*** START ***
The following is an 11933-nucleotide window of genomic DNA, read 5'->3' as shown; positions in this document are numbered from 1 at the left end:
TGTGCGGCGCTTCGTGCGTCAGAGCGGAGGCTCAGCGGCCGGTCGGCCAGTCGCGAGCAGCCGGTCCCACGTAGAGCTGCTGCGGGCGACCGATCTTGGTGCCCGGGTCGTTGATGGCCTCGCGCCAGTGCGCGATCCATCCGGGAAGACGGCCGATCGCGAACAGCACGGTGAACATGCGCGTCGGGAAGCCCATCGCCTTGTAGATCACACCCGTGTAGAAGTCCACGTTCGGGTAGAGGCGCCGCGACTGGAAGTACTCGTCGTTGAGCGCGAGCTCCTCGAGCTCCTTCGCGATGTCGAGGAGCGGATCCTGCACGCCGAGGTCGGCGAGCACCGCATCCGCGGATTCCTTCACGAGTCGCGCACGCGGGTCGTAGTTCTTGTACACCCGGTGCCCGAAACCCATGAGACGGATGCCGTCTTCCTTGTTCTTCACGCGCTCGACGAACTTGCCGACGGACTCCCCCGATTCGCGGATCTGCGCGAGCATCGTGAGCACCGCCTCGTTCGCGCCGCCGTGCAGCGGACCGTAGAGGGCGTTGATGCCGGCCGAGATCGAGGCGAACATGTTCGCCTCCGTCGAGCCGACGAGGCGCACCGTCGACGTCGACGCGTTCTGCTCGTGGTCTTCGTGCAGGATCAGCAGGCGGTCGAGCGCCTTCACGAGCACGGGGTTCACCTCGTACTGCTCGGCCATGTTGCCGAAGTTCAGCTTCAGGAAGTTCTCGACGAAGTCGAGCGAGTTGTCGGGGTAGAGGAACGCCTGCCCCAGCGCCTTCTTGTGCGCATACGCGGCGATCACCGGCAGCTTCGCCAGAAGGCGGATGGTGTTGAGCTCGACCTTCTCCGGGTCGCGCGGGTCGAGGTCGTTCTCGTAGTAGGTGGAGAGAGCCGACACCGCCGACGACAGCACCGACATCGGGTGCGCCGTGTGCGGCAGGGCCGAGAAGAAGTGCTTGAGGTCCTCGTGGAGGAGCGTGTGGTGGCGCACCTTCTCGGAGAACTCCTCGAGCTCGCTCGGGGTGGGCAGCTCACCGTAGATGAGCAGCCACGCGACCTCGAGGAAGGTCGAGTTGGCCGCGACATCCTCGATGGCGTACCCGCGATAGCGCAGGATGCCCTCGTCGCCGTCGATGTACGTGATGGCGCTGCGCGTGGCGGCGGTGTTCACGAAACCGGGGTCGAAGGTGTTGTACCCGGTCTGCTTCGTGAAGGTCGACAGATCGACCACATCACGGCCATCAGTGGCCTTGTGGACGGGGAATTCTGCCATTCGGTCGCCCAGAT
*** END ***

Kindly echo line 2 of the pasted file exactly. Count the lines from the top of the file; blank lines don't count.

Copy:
TGTGCGGCGCTTCGTGCGTCAGAGCGGAGGCTCAGCGGCCGGTCGGCCAGTCGCGAGCAGCCGGTCCCACGTAGAGCTGCTGCGGGCGACCGATCTTGGTGCCCGGGTCGTTGATGGCCTCGCGCCAGTGCGCGATCCATCCGGGAAGACGGCCGATCGCGAACAGCACGGTGAACATGCGCGTCGGGAAGCCCATCGCCTTGTAGATCACACCCGTGTAGAAGTCCACGTTCGGGTAGAGGCGCCGCGACTGGAAGTACTCGTCGTTGAGCGCGAGCTCCTCGAGCTCCTTCGCGATGTCGAGGAGCGGATCCTGCACGCCGAGGTCGGCGAGCACCGCATCCGCGGATTCCTTCACGAGTCGCGCACGCGGGTCGTAGTTCTTGTACACCCGGTGCCCGAAACCCATGAGACGGATGCCGTCTTCCTTGTTCTTCACGCGCTCGACGAACTTGCCGACGGACTCCCCCGATTCGCGGATCTGCGCGAGCATCGTGAGCACCGCCTCGTTCGCGCCGCCGTGCAGCGGACCGTAGAGGGCGTTGATGCCGGCCGAGATCGAGGCGAACATGTTCGCCTCCGTCGAGCCGACGAGGCGCACCGTCGACGTCGACGCGTTCTGCTCGTGGTCTTCGTGCAGGATCAGCAGGCGGTCGAGCGCCTTCACGAGCACGGGGTTCACCTCGTACTGCTCGGCCATGTTGCCGAAGTTCAGCTTCAGGAAGTTCTCGACGAAGTCGAGCGAGTTGTCGGGGTAGAGGAACGCCTGCCCCAGCGCCTTCTTGTGCGCATACGCGGCGATCACCGGCAGCTTCGCCAGAAGGCGGATGGTGTTGAGCTCGACCTTCTCCGGGTCGCGCGGGTCGAGGTCGTTCTCGTAGTAGGTGGAGAGAGCCGACACCGCCGACGACAGCACCGACATCGGGTGCGCCGTGTGCGGCAGGGCCGAGAAGAAGTGCTTGAGGTCCTCGTGGAGGAGCGTGTGGTGGCGCACCTTCTCGGAGAACTCCTCGAGCTCGCTCGGGGTGGGCAGCTCACCGTAGATGAGCAGCCACGCGACCTCGAGGAAGGTCGAGTTGGCCGCGACATCCTCGATGGCGTACCCGCGATAGCGCAGGATGCCCTCGTCGCCGTCGATGTACGTGATGGCGCTGCGCGTGGCGGCGGTGTTCACGAAACCGGGGTCGAAGGTGTTGTACCCGGTCTGCTTCGTGAAGGTCGACAGATCGACCACATCACGGCCATCAGTGGCCTTGTGGACGGGGAATTCTGCCATTCGGTCGCCCAGAT